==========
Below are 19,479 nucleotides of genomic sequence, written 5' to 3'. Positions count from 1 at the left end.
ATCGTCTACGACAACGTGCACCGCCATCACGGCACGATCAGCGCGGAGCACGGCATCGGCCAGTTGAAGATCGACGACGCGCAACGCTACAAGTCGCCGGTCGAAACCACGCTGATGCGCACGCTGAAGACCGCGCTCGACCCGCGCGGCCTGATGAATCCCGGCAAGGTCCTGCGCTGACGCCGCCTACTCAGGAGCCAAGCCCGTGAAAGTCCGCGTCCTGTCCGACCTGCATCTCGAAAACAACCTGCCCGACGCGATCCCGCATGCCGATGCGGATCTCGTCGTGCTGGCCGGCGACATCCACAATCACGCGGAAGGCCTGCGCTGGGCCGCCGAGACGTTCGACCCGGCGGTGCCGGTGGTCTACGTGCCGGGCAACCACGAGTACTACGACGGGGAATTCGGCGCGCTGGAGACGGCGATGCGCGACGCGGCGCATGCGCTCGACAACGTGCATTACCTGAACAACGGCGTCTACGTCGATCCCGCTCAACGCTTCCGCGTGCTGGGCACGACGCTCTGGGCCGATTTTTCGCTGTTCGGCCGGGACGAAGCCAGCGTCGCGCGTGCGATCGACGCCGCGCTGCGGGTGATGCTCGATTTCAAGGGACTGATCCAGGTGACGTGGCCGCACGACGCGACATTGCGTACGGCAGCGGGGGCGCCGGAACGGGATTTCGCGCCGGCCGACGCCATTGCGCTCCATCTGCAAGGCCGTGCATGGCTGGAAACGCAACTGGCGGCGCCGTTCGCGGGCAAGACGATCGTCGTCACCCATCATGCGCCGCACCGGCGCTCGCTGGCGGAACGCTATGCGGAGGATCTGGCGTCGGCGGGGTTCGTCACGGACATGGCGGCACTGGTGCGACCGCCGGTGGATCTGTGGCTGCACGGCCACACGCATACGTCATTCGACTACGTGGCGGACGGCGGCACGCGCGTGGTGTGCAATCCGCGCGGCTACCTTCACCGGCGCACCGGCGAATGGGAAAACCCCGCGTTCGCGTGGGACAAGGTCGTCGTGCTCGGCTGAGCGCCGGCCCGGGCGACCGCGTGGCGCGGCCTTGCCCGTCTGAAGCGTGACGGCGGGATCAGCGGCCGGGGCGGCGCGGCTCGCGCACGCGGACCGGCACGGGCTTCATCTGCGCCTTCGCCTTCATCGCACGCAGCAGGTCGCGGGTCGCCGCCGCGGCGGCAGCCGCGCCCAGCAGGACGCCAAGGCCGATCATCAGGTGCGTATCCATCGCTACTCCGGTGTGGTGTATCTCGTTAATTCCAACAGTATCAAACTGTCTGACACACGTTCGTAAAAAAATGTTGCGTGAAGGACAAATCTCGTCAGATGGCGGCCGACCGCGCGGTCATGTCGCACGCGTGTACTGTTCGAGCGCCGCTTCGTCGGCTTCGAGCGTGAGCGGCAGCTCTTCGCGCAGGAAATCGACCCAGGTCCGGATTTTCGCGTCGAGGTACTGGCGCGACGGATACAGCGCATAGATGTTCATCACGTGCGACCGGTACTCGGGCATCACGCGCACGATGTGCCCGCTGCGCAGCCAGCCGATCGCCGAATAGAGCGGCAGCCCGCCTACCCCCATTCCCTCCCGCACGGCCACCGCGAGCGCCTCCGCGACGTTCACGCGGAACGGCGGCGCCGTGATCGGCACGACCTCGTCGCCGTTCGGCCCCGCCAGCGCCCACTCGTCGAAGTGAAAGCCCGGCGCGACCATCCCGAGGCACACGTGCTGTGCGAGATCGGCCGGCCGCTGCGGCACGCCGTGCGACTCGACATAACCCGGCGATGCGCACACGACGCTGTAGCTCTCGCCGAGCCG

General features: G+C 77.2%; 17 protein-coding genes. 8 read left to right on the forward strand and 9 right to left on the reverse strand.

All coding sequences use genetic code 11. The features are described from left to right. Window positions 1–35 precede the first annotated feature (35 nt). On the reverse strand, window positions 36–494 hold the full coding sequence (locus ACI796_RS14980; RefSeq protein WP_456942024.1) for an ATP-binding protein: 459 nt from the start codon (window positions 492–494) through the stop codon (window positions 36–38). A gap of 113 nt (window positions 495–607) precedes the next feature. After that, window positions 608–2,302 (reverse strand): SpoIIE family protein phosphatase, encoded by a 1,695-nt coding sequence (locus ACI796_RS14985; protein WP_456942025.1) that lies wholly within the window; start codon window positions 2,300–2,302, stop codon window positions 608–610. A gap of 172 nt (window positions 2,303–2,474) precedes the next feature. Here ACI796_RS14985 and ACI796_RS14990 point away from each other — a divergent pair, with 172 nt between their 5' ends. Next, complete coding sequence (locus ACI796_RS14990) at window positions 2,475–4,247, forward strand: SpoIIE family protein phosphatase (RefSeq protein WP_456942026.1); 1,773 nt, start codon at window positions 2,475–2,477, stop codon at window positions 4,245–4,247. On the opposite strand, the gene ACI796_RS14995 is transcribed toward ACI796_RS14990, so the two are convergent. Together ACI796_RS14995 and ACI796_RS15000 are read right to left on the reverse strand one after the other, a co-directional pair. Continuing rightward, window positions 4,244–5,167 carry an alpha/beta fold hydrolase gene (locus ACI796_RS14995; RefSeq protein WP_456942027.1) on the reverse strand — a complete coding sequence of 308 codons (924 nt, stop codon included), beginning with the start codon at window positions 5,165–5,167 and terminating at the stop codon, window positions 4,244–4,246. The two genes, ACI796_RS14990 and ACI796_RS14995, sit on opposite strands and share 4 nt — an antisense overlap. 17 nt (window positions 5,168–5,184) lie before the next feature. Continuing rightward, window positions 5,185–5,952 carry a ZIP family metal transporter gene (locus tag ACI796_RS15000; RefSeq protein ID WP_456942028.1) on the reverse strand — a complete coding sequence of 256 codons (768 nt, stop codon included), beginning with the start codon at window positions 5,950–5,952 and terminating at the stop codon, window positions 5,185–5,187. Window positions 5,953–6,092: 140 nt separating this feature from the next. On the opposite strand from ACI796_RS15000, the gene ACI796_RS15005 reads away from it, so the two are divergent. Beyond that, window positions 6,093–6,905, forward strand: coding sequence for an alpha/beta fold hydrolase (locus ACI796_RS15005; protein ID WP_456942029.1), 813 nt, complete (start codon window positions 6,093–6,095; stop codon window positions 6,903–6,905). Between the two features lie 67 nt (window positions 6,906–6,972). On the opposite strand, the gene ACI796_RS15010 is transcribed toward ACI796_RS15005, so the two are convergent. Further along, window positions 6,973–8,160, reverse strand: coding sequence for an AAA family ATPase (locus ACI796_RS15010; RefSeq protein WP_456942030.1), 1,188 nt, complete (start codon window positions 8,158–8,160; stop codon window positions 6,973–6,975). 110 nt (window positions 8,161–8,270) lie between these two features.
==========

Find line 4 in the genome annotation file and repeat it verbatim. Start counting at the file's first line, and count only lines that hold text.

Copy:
All coding sequences use genetic code 11. The features are described from left to right. Window positions 1–35 precede the first annotated feature (35 nt). On the reverse strand, window positions 36–494 hold the full coding sequence (locus ACI796_RS14980; RefSeq protein WP_456942024.1) for an ATP-binding protein: 459 nt from the start codon (window positions 492–494) through the stop codon (window positions 36–38). A gap of 113 nt (window positions 495–607) precedes the next feature. After that, window positions 608–2,302 (reverse strand): SpoIIE family protein phosphatase, encoded by a 1,695-nt coding sequence (locus ACI796_RS14985; protein WP_456942025.1) that lies wholly within the window; start codon window positions 2,300–2,302, stop codon window positions 608–610. A gap of 172 nt (window positions 2,303–2,474) precedes the next feature. Here ACI796_RS14985 and ACI796_RS14990 point away from each other — a divergent pair, with 172 nt between their 5' ends. Next, complete coding sequence (locus ACI796_RS14990) at window positions 2,475–4,247, forward strand: SpoIIE family protein phosphatase (RefSeq protein WP_456942026.1); 1,773 nt, start codon at window positions 2,475–2,477, stop codon at window positions 4,245–4,247. On the opposite strand, the gene ACI796_RS14995 is transcribed toward ACI796_RS14990, so the two are convergent. Together ACI796_RS14995 and ACI796_RS15000 are read right to left on the reverse strand one after the other, a co-directional pair. Continuing rightward, window positions 4,244–5,167 carry an alpha/beta fold hydrolase gene (locus ACI796_RS14995; RefSeq protein WP_456942027.1) on the reverse strand — a complete coding sequence of 308 codons (924 nt, stop codon included), beginning with the start codon at window positions 5,165–5,167 and terminating at the stop codon, window positions 4,244–4,246. The two genes, ACI796_RS14990 and ACI796_RS14995, sit on opposite strands and share 4 nt — an antisense overlap. 17 nt (window positions 5,168–5,184) lie before the next feature. Continuing rightward, window positions 5,185–5,952 carry a ZIP family metal transporter gene (locus tag ACI796_RS15000; RefSeq protein ID WP_456942028.1) on the reverse strand — a complete coding sequence of 256 codons (768 nt, stop codon included), beginning with the start codon at window positions 5,950–5,952 and terminating at the stop codon, window positions 5,185–5,187. Window positions 5,953–6,092: 140 nt separating this feature from the next. On the opposite strand from ACI796_RS15000, the gene ACI796_RS15005 reads away from it, so the two are divergent. Beyond that, window positions 6,093–6,905, forward strand: coding sequence for an alpha/beta fold hydrolase (locus ACI796_RS15005; protein ID WP_456942029.1), 813 nt, complete (start codon window positions 6,093–6,095; stop codon window positions 6,903–6,905). Between the two features lie 67 nt (window positions 6,906–6,972). On the opposite strand, the gene ACI796_RS15010 is transcribed toward ACI796_RS15005, so the two are convergent. Further along, window positions 6,973–8,160, reverse strand: coding sequence for an AAA family ATPase (locus ACI796_RS15010; RefSeq protein WP_456942030.1), 1,188 nt, complete (start codon window positions 8,158–8,160; stop codon window positions 6,973–6,975). 110 nt (window positions 8,161–8,270) lie between these two features.